DOI: http://dx.doi.org/10.18203/2349-3259.ijct20162792

Assessing the relationship between brain tissue oxygenation and neurological dysfunction in critically ill patients: study protocol

Michael D. Wood, David Maslove, John Muscedere, Stephen H. Scott, Andrew Day, J. Gordon Boyd

Abstract


Background: Acute and chronic neurological complications amongst survivors of critical illness is common, however, the underlying etiology of this neurological dysfunction is unknown. This is the first study to use near-infrared spectroscopy to non-invasively measure brain tissue oxygenation, as a surrogate marker of cerebral perfusion, and correlate these values with subsequent neurological dysfunction.  We will test the hypothesis that poor cerebral oxygenation during the first 24 hours of critical illness is correlated with acute and chronic neurological complications.

Methods: This single-centre prospective observational study will be performed in a 33-bed medical/surgical intensive care unit (ICU).  Adult patients are eligible for enrolment if they are admitted to the ICU within 24 hours, require mechanical ventilation, and/or vasopressor support.  For 24 hours, cerebral oxygenation levels will be measured with the FORESIGHT oximeter; vital signs and tissue oxygenation will be captured with data monitoring software.  Participants will be screened daily for delirium with the confusion assessment method-ICU.  Long-term neurological function will be assessed with the Repeatable Battery for the Assessment of Neuropsychological Status and the kinesiological instrument for normal and altered reaching movements (KINARM) robot.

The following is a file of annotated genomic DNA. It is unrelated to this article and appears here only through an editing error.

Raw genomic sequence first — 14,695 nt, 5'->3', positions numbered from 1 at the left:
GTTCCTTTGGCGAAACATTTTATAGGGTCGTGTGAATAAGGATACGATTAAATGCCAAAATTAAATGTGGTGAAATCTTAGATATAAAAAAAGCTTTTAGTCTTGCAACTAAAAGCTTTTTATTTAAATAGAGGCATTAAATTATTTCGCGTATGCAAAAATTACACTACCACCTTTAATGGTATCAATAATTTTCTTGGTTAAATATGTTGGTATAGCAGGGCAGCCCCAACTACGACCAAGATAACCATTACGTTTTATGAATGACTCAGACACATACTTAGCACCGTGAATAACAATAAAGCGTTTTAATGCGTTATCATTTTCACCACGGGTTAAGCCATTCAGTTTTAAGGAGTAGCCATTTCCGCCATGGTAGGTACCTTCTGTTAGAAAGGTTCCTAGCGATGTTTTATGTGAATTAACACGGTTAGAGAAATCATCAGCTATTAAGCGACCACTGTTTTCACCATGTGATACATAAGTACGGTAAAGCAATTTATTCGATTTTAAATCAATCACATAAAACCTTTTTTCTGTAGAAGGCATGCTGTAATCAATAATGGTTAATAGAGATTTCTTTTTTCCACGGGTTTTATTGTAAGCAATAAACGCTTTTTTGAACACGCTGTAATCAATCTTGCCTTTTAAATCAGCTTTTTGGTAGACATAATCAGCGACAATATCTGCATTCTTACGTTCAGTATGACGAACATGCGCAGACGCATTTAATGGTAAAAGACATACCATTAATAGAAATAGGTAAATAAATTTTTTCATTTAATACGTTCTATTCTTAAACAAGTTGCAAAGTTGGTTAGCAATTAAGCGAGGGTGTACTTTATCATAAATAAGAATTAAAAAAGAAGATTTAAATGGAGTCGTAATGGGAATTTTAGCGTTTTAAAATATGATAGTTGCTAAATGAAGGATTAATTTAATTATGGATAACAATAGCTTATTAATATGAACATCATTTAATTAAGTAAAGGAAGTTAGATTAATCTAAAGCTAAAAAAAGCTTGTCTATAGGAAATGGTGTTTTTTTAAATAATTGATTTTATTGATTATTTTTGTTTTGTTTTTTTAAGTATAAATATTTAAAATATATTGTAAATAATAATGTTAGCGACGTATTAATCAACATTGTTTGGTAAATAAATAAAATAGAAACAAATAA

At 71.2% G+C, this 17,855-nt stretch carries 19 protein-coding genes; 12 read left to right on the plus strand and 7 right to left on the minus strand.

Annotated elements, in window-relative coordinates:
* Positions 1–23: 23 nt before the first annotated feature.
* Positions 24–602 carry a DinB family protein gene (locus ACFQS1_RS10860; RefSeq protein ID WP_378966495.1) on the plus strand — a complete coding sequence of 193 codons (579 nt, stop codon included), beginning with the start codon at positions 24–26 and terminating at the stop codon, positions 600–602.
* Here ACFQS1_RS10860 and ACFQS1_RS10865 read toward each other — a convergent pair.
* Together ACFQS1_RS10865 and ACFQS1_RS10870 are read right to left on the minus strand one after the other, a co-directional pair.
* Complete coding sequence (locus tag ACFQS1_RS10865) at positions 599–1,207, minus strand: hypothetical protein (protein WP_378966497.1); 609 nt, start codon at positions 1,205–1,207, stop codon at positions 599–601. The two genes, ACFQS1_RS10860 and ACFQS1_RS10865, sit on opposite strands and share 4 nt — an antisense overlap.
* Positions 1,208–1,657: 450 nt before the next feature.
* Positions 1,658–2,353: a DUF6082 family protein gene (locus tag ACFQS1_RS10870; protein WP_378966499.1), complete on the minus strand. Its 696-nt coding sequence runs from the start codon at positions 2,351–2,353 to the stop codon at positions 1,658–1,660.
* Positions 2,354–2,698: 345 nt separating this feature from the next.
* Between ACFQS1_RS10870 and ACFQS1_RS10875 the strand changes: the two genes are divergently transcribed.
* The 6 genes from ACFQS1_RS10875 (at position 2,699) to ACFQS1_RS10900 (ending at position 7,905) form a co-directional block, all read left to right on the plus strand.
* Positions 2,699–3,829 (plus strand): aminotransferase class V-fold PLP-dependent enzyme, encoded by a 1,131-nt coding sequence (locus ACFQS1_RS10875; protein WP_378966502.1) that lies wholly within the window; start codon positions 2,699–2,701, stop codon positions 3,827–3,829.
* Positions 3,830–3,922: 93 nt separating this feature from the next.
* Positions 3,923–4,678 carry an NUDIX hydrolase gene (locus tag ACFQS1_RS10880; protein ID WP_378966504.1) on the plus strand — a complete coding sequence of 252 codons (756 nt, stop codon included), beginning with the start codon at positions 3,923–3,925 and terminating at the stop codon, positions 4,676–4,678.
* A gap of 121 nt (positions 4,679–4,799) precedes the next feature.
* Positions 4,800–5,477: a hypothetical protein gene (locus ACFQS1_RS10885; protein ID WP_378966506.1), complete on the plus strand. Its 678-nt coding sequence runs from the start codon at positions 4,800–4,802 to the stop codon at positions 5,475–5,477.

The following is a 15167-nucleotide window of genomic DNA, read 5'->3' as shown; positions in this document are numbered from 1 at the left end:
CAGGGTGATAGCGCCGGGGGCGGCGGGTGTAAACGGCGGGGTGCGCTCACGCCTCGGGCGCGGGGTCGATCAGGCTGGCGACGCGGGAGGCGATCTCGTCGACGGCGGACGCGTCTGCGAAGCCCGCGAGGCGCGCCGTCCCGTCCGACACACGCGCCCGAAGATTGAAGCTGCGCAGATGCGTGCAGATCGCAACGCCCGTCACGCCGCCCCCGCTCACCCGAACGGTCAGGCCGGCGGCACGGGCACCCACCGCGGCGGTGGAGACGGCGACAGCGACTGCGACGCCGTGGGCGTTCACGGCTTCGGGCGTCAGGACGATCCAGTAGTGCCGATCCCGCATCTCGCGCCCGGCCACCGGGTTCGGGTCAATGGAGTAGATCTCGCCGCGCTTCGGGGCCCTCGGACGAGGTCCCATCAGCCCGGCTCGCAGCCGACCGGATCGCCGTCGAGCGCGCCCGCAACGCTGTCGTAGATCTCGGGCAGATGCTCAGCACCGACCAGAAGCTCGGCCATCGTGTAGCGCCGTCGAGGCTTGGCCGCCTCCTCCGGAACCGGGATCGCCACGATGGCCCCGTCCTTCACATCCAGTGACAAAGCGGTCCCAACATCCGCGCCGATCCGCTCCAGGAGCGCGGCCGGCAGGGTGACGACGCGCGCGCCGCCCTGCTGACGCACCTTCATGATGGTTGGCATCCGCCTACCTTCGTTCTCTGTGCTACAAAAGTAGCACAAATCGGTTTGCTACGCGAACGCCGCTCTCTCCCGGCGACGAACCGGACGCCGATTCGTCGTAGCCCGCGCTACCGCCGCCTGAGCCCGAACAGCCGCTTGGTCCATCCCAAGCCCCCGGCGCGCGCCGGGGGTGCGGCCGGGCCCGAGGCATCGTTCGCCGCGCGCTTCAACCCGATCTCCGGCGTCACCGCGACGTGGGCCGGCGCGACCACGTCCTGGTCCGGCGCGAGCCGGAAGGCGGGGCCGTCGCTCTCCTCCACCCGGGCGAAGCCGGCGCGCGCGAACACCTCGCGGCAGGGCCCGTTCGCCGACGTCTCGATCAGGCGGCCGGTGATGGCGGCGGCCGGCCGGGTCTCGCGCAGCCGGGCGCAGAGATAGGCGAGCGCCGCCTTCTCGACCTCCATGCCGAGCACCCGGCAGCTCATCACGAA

Conclusions: This study will provide novel information regarding the determinants of cerebral oxygenation during the acute phase (i.e. 24 hours) of critical illness, and its potential relationship with subsequent neurological complications.  Should a relationship exist between cerebral oxygenation and neurological complications, future studies will be aimed at using brain tissue oxygenation as a therapeutic target to prevent acute and chronic neurological dysfunction.

 

Clinical Trial Registration: This trial is registered on clinicaltrials.gov (Identifier: NCT02344043), retrospectively registered January 8, 2015.


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